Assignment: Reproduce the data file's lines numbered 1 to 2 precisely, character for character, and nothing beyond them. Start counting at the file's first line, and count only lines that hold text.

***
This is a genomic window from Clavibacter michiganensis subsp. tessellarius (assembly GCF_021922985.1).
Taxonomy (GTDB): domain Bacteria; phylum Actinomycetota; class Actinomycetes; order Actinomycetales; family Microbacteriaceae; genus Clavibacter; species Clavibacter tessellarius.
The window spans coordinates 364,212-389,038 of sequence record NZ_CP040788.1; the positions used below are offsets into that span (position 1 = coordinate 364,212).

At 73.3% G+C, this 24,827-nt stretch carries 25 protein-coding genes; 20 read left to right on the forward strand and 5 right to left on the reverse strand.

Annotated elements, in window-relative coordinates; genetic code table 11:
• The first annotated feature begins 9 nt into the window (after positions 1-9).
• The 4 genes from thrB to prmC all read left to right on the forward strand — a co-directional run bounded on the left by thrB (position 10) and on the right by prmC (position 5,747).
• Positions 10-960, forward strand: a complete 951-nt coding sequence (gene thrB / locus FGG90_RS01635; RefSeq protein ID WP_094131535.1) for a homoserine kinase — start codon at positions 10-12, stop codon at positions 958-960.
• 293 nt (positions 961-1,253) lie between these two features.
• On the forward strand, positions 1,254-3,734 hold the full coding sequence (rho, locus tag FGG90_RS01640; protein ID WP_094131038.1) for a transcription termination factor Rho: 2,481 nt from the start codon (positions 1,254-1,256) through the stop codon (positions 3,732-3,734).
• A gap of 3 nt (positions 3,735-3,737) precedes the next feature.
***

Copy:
This is a genomic window from Clavibacter michiganensis subsp. tessellarius (assembly GCF_021922985.1).
Taxonomy (GTDB): domain Bacteria; phylum Actinomycetota; class Actinomycetes; order Actinomycetales; family Microbacteriaceae; genus Clavibacter; species Clavibacter tessellarius.